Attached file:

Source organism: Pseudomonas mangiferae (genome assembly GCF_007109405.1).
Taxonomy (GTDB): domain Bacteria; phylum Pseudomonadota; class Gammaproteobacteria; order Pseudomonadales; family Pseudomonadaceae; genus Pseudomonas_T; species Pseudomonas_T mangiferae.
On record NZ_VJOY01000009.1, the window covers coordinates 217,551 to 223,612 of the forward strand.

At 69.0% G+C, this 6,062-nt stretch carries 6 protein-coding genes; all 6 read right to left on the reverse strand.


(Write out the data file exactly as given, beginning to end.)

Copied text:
Source organism: Pseudomonas mangiferae (genome assembly GCF_007109405.1).
Taxonomy (GTDB): domain Bacteria; phylum Pseudomonadota; class Gammaproteobacteria; order Pseudomonadales; family Pseudomonadaceae; genus Pseudomonas_T; species Pseudomonas_T mangiferae.
On record NZ_VJOY01000009.1, the window covers coordinates 217,551 to 223,612 of the forward strand.

At 69.0% G+C, this 6,062-nt stretch carries 6 protein-coding genes; all 6 read right to left on the reverse strand.